Malawi activists hail Chibwana resignation as ‘good example’

Malawi activists have respected and appreciated the decision of ruling People’s Party (PP) secretary-general Henry Chibwana to resign, hailing it as “a good example of responsibility shown by someone who did put his party into disrepute.”

Chibwana resigned on Sunday over the remarks he made at a rally last week that Malawi would be better off going back to a one-party State.

The former Principal of University of Malawi’s Polytechnic College said he could no longer fulfill his duties in the wake of his controversial statement which was widely condemned. He said his statement had put the Joyce Banda-led party into “disrepute.”

Reacting to the resignation, outspoken  social activist  Dr Jessie Kabwila of the University of Malawi said   “atleast Chibwana has the decency to resign over statements he made. Wish we had more people who know when the curtain is closing? How can anyone even talk about us going back to one party state, seriously, that is our holocaust equivalent – you just do not even go there, period.”

Dzonzi: Chibwana  has shown the way

Dzonzi: Chibwana has shown the way

Human rights activist Billy Mayaya, a leading member of Civic and Political Space Platform, said  the resignation by Chibwana was  good for democracy.

“We are heartened by the resignation of Henry Chibwana over the one party statement. The statement was extremely hurtful for Malawians who endured extreme hardship, cruelty and even death,” Mayaya told Nyasa Times.

He added:”Mr Chibwana has done the only thing one would be expected to do in such circumstances. This is a big lesson for the People’s Party and they will have to endure the fallout for a long time.”

Mayaya said Chibwana’s resignation should be “a huge lesson for all political parties especially the  PP to focus on substance and not trite as they focus on their vision for Malawi during the electoral period and beyond.”

Law expert Justin Dzonzi  said other politicians should own up to mistakes which can put their parties into disrepute.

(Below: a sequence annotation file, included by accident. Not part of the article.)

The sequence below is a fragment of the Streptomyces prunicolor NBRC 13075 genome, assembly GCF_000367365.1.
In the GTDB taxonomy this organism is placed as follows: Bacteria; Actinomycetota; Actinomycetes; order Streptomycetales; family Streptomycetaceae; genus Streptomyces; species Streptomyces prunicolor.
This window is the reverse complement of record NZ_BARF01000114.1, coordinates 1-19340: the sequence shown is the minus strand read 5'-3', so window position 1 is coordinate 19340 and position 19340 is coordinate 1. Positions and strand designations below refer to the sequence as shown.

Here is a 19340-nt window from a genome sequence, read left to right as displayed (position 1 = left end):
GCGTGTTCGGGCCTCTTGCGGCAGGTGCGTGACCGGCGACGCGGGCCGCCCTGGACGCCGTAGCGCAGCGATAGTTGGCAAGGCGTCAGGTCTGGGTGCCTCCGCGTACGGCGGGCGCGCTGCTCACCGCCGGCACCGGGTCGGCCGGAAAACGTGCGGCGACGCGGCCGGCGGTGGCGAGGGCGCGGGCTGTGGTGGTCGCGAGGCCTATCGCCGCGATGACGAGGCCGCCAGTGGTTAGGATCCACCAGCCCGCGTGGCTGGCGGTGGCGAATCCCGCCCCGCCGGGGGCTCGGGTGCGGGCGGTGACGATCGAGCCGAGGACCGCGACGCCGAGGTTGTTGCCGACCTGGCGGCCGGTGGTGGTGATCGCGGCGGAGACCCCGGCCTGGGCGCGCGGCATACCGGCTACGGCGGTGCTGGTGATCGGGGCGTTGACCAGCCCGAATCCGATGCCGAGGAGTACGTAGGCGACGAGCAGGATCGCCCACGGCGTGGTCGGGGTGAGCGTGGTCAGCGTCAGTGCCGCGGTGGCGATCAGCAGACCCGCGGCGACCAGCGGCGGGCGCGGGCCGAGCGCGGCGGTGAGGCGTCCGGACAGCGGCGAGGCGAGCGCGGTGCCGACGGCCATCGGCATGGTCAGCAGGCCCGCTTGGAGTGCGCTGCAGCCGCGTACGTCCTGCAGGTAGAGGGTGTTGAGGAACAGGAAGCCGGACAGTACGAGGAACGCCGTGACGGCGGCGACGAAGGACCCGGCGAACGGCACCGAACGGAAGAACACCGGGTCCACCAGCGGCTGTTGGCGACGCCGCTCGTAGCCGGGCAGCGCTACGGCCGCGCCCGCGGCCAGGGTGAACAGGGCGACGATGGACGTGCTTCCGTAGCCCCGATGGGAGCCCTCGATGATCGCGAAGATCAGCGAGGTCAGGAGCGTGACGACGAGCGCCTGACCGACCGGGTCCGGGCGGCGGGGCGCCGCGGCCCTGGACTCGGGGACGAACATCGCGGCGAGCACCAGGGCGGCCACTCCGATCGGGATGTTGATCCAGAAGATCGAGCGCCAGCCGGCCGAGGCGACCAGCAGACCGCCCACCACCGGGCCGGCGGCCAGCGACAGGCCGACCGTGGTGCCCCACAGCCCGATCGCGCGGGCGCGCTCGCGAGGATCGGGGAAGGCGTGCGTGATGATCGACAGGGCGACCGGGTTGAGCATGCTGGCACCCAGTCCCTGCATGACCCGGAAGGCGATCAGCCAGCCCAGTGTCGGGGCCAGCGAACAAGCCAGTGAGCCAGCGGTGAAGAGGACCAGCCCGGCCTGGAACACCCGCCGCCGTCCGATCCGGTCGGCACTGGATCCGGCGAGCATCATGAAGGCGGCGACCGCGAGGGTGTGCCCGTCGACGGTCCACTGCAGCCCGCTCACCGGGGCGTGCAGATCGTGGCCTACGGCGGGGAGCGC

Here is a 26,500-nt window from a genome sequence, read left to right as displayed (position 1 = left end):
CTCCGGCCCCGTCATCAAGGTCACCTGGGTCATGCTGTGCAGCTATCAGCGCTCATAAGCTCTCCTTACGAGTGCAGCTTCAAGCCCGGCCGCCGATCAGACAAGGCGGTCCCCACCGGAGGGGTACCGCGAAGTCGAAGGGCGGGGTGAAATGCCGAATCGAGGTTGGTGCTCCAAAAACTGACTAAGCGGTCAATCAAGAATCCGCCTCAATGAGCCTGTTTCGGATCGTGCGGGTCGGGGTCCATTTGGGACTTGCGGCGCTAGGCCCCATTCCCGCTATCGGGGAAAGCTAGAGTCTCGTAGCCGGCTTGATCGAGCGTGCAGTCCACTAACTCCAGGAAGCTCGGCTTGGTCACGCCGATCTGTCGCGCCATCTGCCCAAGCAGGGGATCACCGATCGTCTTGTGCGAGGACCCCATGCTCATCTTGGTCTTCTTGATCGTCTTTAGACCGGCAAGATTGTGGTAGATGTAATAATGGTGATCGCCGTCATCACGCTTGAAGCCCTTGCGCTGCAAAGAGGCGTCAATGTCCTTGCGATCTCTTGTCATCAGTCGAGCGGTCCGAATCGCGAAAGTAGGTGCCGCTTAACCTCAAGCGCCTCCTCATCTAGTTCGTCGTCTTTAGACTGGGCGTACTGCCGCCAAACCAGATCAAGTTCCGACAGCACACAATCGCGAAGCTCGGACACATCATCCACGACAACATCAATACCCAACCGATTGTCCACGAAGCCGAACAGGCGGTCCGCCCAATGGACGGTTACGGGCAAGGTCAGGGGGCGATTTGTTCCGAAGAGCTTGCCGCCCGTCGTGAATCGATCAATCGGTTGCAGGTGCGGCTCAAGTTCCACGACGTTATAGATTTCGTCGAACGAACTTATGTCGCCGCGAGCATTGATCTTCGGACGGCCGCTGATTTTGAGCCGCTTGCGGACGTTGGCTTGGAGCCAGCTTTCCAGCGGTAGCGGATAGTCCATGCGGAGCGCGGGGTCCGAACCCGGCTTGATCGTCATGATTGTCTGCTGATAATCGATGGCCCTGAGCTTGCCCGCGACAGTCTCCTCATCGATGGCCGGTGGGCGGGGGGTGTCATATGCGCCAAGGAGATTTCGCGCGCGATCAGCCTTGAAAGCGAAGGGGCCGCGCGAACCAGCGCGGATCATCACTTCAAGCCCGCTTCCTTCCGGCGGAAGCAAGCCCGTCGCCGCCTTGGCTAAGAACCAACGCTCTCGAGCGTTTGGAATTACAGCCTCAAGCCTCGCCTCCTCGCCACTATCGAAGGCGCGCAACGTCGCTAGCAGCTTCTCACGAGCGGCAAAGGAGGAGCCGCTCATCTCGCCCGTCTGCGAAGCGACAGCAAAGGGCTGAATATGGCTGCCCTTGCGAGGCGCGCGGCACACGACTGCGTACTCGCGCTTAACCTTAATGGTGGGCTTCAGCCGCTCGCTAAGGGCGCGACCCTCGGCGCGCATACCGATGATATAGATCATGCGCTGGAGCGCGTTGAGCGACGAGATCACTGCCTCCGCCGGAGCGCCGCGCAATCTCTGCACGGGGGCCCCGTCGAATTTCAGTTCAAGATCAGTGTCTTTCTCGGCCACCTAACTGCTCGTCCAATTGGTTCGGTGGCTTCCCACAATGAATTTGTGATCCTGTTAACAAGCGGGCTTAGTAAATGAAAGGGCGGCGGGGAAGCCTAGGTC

“I think that’s what it should be done in a democracy,” noted Dzonzi of Justice Link Network.

Dzonzi commended Chibwana, saying “he“ has taken the game a notch higher and other politicians have to know that when you have a public position and you do something which is wrong the best thing is for you to go down not not take the whole party with you.”

Social-politicaln activist Ben Chiza Mkandawire also took to social media to comment on Chibwana’s resignation

“So Chibwana has the decency to resign his post as Secretary General, how many other leaders in Malawi have put greed first and continued to serve the public even after abusing their office with irresponsible utterances?? I respect men that own up to their mistakes,” Chiza Mkandawire wrote on his Facebook Timeline.

He added in a  comment on his post: “Decency is what we demand from our leaders. I for one respect men like Chibwana. Mistakes are often blown when one denies committing them, I will never respect Ken Lipenga ( Finance Minister) and Khumbo Kachale (Vice President), even Joyce Banda for her failure to promote discipline within her party, but men like Chibwana deserve my respect.”

As reported by Nyasa Times, Chibwana made the controversial remarks in the capital, Lilongwe when he addressed PP supporters during a ceremony to welcome two Members of Parliament Fredrick Kamwangala (Lilongwe North West) and Agnes Penemulungu (Lilongwe City South East) who have joined PP.

Chibwana claimed the PP has achieved a lot by bringing back donors, improved tobacco prices, an end to the shortage of fuel and foreign currency, the Safe Motherhood Initiative and the Presidential Initiative on Poverty Reduction and Hunger.

He said the country can be better off with one-party state, saying “it is possible that the whole Malawi can turn into orange.”

The remarks attracted a barrage of criticism from pro-democracy activists and political parties.

Meanwhile, PP spokesman Hophmally Makande has since called Chibwana a “true democrat” for what he called taking responsibility for his actions.

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